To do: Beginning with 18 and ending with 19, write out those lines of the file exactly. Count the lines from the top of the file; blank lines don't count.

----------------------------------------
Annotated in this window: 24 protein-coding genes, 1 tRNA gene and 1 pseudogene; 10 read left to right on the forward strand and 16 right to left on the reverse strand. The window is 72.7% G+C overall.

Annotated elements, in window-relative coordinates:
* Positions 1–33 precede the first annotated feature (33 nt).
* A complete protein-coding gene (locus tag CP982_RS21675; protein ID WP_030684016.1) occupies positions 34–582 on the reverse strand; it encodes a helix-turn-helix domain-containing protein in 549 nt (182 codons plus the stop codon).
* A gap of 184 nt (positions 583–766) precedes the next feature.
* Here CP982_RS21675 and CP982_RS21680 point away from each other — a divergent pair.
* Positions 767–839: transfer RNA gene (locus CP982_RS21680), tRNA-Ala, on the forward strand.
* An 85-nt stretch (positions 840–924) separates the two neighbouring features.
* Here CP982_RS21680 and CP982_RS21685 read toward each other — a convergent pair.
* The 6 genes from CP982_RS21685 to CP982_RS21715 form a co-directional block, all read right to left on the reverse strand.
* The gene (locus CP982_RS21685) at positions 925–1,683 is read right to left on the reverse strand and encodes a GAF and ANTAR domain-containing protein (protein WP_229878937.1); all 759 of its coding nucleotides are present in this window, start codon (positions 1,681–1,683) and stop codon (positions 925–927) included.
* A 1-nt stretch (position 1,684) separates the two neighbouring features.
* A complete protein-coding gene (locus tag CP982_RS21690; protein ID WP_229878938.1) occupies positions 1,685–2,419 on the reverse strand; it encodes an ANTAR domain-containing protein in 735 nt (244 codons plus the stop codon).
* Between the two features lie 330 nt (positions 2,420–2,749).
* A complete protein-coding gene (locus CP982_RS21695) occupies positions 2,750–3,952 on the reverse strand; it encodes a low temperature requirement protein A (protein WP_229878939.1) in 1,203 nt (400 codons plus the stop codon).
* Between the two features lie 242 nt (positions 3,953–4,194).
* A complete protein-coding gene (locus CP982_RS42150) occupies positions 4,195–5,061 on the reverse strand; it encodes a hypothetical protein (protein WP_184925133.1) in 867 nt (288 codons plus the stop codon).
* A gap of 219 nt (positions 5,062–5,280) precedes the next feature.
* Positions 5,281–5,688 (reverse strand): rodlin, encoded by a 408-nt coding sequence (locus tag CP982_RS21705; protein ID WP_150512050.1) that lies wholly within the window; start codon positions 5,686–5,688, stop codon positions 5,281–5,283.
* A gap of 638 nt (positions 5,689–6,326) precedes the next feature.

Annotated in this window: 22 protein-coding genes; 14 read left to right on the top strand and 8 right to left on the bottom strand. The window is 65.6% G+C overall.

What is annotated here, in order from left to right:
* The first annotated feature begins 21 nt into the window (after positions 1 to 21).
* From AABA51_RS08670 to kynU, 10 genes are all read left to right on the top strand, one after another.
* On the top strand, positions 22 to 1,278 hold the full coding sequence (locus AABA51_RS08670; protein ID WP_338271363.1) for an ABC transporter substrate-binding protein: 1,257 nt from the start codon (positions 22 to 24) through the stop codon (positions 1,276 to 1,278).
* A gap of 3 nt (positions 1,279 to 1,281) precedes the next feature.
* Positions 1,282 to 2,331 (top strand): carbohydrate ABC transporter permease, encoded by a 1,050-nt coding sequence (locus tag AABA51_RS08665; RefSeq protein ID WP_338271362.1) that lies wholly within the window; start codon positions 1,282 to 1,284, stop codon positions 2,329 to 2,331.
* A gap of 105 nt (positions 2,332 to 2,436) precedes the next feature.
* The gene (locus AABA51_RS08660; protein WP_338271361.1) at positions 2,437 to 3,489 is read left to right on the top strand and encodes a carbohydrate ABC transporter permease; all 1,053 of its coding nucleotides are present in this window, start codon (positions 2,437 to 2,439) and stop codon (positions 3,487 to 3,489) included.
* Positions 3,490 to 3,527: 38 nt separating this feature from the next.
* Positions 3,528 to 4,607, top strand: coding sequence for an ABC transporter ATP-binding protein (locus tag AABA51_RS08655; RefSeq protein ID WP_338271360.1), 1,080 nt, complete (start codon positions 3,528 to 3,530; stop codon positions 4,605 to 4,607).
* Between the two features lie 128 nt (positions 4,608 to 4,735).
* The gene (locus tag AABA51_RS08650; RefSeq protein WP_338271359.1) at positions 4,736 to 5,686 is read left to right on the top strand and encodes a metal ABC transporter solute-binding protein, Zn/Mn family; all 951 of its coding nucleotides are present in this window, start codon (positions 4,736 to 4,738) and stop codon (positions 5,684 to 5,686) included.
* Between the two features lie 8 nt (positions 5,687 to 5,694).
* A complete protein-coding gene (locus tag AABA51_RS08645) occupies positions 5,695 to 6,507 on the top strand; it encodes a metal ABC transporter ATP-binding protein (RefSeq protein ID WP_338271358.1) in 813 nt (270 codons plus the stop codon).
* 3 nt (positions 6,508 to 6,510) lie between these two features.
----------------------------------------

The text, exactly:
* A gap of 219 nt (positions 5,062–5,280) precedes the next feature.
* Positions 5,281–5,688 (reverse strand): rodlin, encoded by a 408-nt coding sequence (locus tag CP982_RS21705; protein ID WP_150512050.1) that lies wholly within the window; start codon positions 5,686–5,688, stop codon positions 5,281–5,283.